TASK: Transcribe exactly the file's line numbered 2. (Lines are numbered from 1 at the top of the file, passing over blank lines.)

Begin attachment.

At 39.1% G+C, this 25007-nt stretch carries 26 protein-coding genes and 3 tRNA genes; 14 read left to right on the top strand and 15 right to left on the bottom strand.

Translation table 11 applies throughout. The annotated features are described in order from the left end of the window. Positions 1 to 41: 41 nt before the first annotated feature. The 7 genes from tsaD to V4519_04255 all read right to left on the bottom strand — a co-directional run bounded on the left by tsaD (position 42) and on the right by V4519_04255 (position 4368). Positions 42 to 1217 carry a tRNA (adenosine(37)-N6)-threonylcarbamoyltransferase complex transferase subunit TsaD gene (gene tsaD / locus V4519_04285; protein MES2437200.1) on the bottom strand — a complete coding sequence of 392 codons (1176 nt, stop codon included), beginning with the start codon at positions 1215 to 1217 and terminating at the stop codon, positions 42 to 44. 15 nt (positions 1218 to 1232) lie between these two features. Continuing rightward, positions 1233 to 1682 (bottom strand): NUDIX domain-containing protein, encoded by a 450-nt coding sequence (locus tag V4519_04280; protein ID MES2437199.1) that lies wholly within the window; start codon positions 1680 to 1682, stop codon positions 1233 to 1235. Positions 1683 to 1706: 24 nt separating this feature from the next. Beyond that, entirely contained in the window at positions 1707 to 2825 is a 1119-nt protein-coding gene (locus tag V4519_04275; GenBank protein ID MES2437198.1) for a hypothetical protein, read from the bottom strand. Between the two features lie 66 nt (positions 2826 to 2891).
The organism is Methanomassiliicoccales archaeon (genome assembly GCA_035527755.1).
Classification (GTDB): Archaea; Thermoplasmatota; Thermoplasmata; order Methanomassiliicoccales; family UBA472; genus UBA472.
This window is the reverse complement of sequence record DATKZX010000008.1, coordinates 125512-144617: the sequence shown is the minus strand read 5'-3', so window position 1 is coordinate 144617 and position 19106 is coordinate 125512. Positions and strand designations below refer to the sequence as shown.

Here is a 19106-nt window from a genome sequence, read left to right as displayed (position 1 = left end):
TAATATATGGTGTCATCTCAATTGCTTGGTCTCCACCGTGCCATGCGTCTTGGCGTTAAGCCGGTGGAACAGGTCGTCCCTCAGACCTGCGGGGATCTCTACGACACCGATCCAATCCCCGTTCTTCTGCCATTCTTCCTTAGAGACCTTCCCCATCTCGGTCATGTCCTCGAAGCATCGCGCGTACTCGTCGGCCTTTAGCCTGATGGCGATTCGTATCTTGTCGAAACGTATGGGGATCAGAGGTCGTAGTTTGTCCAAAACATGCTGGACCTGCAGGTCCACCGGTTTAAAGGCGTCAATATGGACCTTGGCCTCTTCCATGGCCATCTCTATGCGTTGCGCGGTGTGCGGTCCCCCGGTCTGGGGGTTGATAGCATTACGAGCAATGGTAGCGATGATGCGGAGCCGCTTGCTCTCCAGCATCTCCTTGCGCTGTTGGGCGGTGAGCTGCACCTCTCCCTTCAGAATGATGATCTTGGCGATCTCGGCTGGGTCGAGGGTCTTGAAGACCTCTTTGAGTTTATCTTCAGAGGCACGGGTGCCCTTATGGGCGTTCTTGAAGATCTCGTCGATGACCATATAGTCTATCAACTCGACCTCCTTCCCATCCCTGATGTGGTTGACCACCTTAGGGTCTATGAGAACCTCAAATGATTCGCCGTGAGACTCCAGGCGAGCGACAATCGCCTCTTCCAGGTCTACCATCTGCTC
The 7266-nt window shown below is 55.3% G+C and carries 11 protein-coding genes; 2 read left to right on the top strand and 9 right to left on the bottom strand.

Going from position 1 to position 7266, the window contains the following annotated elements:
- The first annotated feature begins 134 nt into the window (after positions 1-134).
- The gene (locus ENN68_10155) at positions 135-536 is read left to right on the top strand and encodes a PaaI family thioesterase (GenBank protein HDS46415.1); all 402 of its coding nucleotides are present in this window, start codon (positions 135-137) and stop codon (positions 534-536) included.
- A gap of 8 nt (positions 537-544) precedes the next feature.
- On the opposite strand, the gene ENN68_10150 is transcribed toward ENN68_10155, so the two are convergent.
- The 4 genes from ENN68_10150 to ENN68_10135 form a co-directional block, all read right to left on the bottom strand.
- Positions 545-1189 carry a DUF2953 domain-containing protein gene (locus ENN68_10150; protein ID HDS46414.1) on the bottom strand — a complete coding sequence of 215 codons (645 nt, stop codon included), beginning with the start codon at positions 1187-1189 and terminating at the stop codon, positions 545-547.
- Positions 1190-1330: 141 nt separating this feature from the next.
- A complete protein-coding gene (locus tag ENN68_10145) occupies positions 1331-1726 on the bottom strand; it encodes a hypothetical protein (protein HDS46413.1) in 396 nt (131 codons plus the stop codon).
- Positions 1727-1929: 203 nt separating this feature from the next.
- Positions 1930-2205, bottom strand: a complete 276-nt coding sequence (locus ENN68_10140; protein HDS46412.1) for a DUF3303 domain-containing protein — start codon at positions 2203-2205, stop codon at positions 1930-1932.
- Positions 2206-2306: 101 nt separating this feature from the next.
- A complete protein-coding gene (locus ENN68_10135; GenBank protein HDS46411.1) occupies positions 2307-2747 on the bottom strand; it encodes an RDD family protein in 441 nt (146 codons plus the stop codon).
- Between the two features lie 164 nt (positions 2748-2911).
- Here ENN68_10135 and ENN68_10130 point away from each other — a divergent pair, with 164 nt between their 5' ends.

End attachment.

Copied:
Translation table 11 applies throughout. The annotated features are described in order from the left end of the window. Positions 1 to 41: 41 nt before the first annotated feature. The 7 genes from tsaD to V4519_04255 all read right to left on the bottom strand — a co-directional run bounded on the left by tsaD (position 42) and on the right by V4519_04255 (position 4368). Positions 42 to 1217 carry a tRNA (adenosine(37)-N6)-threonylcarbamoyltransferase complex transferase subunit TsaD gene (gene tsaD / locus V4519_04285; protein MES2437200.1) on the bottom strand — a complete coding sequence of 392 codons (1176 nt, stop codon included), beginning with the start codon at positions 1215 to 1217 and terminating at the stop codon, positions 42 to 44. 15 nt (positions 1218 to 1232) lie between these two features. Continuing rightward, positions 1233 to 1682 (bottom strand): NUDIX domain-containing protein, encoded by a 450-nt coding sequence (locus tag V4519_04280; protein ID MES2437199.1) that lies wholly within the window; start codon positions 1680 to 1682, stop codon positions 1233 to 1235. Positions 1683 to 1706: 24 nt separating this feature from the next. Beyond that, entirely contained in the window at positions 1707 to 2825 is a 1119-nt protein-coding gene (locus tag V4519_04275; GenBank protein ID MES2437198.1) for a hypothetical protein, read from the bottom strand. Between the two features lie 66 nt (positions 2826 to 2891).